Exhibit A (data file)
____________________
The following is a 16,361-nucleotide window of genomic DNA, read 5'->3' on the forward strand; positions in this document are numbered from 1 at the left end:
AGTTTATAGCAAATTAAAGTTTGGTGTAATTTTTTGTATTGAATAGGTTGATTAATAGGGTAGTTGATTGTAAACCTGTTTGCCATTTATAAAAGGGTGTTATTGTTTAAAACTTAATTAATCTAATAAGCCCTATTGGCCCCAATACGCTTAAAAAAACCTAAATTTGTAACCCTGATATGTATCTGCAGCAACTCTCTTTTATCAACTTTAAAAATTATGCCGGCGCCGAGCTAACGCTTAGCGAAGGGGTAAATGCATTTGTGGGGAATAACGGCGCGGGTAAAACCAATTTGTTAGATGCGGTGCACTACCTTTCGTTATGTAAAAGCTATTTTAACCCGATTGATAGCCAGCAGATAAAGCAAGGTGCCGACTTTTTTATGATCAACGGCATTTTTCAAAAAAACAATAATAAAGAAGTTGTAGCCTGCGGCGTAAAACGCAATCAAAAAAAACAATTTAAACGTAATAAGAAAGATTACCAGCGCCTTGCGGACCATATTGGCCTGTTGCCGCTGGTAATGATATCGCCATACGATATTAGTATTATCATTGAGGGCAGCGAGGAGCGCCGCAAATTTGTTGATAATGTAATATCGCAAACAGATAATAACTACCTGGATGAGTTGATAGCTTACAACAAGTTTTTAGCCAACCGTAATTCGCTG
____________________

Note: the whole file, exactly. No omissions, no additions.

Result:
The following is a 16,361-nucleotide window of genomic DNA, read 5'->3' on the forward strand; positions in this document are numbered from 1 at the left end:
AGTTTATAGCAAATTAAAGTTTGGTGTAATTTTTTGTATTGAATAGGTTGATTAATAGGGTAGTTGATTGTAAACCTGTTTGCCATTTATAAAAGGGTGTTATTGTTTAAAACTTAATTAATCTAATAAGCCCTATTGGCCCCAATACGCTTAAAAAAACCTAAATTTGTAACCCTGATATGTATCTGCAGCAACTCTCTTTTATCAACTTTAAAAATTATGCCGGCGCCGAGCTAACGCTTAGCGAAGGGGTAAATGCATTTGTGGGGAATAACGGCGCGGGTAAAACCAATTTGTTAGATGCGGTGCACTACCTTTCGTTATGTAAAAGCTATTTTAACCCGATTGATAGCCAGCAGATAAAGCAAGGTGCCGACTTTTTTATGATCAACGGCATTTTTCAAAAAAACAATAATAAAGAAGTTGTAGCCTGCGGCGTAAAACGCAATCAAAAAAAACAATTTAAACGTAATAAGAAAGATTACCAGCGCCTTGCGGACCATATTGGCCTGTTGCCGCTGGTAATGATATCGCCATACGATATTAGTATTATCATTGAGGGCAGCGAGGAGCGCCGCAAATTTGTTGATAATGTAATATCGCAAACAGATAATAACTACCTGGATGAGTTGATAGCTTACAACAAGTTTTTAGCCAACCGTAATTCGCTG